Gay couple livid as Sainsbury's staff ban them from shopping together

Gay couple are left furious as Sainsbury’s staff BAN them from shopping together due to social distancing rules

  • Jake Holliday and Rhys Jones were told to separate in a Hayes Sainsbury’s store 
  • They claimed that other couples were allowed to shop together in the store
  • Supermarkets are currently putting in social distancing measures in their stores 
  • Mr Holliday, 29, described the event as ‘humiliating’ and ’embarrassing’ 
  • A Sainsbury’s spokesperson said the company is an inclusive retailer 

A man vented his fury at staff workers in a Sainsbury’s store after they told him he could not shop with his boyfriend due to social distancing rules.

Jake Holliday, 29, was told to physically separate from his partner Rhys Jones, 24, whilst shopping in a Sainsbury’s superstore branch in Hayes, London.

Mr Holliday claimed that other couples were seen shopping together and not stopped, leaving him ‘fuming’.

A couple were furious at Sainsbury’s staff workers who separated them while they were shopping. Jake Holliday (pictured) and his partner, Rhys Jones, were in a Sainsbury’s superstore in Hayes when they were told to shop separately due to social distancing rules 

In a Facebook live video inside the store, Mr Holliday said: ‘We queued up like everybody else with a two-metre gap, as you can see outside there are men and women in together as a couple, so we’ve just walked in as we would as a couple. 

‘I understand some shops are trying to restrict it to no more than two people coming in at a time, but obviously there are men and women coming in together. 

‘There were three or four couples that were coming in – men and women – allowed to go in shopping, but me and Rhys got separated. 

‘So I questioned the guy and said “why are we not allowed? We are a couple – a gay couple!”‘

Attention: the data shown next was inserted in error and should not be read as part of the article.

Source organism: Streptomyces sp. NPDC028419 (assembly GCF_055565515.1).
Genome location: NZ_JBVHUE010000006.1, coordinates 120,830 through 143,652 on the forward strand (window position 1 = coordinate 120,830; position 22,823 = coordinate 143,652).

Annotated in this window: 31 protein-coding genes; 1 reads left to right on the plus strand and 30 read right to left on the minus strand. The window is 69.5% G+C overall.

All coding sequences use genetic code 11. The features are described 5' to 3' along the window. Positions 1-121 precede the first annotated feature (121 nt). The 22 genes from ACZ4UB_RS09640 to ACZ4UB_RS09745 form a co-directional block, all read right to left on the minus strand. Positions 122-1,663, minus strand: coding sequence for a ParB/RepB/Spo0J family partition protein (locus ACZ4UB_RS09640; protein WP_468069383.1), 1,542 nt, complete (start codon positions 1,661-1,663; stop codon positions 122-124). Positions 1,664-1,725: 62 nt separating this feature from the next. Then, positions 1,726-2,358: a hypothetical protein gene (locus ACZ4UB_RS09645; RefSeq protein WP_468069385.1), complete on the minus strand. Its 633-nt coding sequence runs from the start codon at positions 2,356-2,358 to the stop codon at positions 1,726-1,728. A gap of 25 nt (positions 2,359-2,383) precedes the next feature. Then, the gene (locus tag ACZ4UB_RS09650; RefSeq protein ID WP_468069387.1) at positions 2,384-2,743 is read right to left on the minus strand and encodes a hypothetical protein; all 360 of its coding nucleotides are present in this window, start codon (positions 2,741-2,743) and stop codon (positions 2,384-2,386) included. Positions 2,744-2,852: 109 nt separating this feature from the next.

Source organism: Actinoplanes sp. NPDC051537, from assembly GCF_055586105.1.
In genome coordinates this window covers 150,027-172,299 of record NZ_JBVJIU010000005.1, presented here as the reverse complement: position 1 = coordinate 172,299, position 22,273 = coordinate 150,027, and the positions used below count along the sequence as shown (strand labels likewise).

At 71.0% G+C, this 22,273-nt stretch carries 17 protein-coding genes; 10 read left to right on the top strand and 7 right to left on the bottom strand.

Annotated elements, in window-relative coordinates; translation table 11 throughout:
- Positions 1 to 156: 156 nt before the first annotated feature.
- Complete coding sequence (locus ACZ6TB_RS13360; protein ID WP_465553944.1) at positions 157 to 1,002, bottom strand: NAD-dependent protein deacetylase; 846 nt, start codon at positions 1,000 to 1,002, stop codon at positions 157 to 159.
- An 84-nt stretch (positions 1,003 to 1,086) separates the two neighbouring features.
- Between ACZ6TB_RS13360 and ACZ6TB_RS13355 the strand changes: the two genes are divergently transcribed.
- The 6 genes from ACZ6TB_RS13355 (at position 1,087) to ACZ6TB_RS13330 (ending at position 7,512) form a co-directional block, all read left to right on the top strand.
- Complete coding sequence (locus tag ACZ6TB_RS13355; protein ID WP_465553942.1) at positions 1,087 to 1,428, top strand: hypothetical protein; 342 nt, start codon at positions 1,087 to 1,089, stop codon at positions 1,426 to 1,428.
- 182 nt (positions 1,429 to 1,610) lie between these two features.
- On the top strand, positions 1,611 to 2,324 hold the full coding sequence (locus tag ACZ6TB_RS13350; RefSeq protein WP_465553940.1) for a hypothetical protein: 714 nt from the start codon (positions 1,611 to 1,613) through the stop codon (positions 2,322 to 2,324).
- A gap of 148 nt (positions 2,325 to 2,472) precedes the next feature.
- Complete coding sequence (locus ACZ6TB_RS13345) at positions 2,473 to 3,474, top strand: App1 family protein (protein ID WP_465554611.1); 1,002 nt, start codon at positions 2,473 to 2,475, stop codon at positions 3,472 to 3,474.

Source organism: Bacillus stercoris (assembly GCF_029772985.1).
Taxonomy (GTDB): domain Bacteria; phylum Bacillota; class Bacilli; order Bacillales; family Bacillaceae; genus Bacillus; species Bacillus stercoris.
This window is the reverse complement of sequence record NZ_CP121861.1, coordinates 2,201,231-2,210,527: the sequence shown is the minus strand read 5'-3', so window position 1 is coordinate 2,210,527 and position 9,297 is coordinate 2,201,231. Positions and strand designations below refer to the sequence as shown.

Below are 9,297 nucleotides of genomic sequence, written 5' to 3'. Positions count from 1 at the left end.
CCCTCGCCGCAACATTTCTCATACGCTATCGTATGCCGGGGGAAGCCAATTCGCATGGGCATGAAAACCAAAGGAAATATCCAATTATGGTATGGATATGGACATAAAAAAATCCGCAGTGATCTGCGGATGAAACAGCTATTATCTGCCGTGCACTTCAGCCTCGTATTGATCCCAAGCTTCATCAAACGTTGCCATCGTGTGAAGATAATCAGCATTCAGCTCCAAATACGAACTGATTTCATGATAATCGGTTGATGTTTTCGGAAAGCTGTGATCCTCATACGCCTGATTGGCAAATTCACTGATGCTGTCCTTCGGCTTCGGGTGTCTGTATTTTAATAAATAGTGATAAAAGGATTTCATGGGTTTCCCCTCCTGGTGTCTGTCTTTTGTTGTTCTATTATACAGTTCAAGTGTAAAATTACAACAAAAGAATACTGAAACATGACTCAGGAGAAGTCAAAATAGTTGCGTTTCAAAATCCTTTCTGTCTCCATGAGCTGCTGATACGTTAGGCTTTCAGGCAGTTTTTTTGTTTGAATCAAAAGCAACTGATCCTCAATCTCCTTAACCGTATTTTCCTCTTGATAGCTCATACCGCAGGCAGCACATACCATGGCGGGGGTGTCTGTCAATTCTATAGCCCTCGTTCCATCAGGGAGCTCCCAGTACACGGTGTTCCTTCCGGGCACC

When a manager came over, Mr Holliday, who works for the RSPCA, explained that while the pair are a couple, they were shopping separately as they were collecting items for their respective mothers who are ‘shielding’ from coronavirus. 

Mr Holliday, who works for the RSPCA, and his partner were shopping for their mothers who were ‘shielding’ from coronavirus and they claim the other couples were allowed to shop together

Mr Holliday said that the security guard who separated them was ‘irate and angry for no reason’ 

 He then described to the manager that the staff worker who separated him and Mr Jones was ‘very angry and irate’ for no reason. 

As Mr Holliday continued the Facebook live recording, the manager replied: ‘It’s nothing against your sexuality. 

‘If we ask them on the door if they are together and they lie to us, we then stop them while they’re walking around the shop and ask one of them to leave.

‘We have no issue with you doing shopping for you mums, all that we ask is that once you’ve done yours, then you let the next gentleman [Mr Jones] to come in and do his shopping.’ 

The couple approached the store manager, who said that they had to do their shopping one after the other 

Mr Holliday then stated the security guard that separated them was not doing his job properly and had an attitude problem. 

After the incident, the RSPCA worker told the Metro.co.uk: ‘The way we were treated was so humiliating and embarrassing – the whole store looked at us as if we were criminals. 

 ‘I understand it’s maybe not the norm to everyone to see two men shopping together, and if I was questioned and my response was accepted it wouldn’t have been an issue.’ 

A Sainsbury’s spokesperson said the company is an inclusive retailer and asked all customers to send one member of their household to do their shopping where possible

 A Sainsbury’s spokesperson maintained that the supermarket is an inclusive retailer and asks that only one member per household comes into the store to do their shopping.

They said:  ‘We’re asking all our customers to send one adult per household to do their shopping where this is possible. 

‘This is to help us keep everyone safe and serve more households in less time. We are sorry for any confusion this may have caused.’ 

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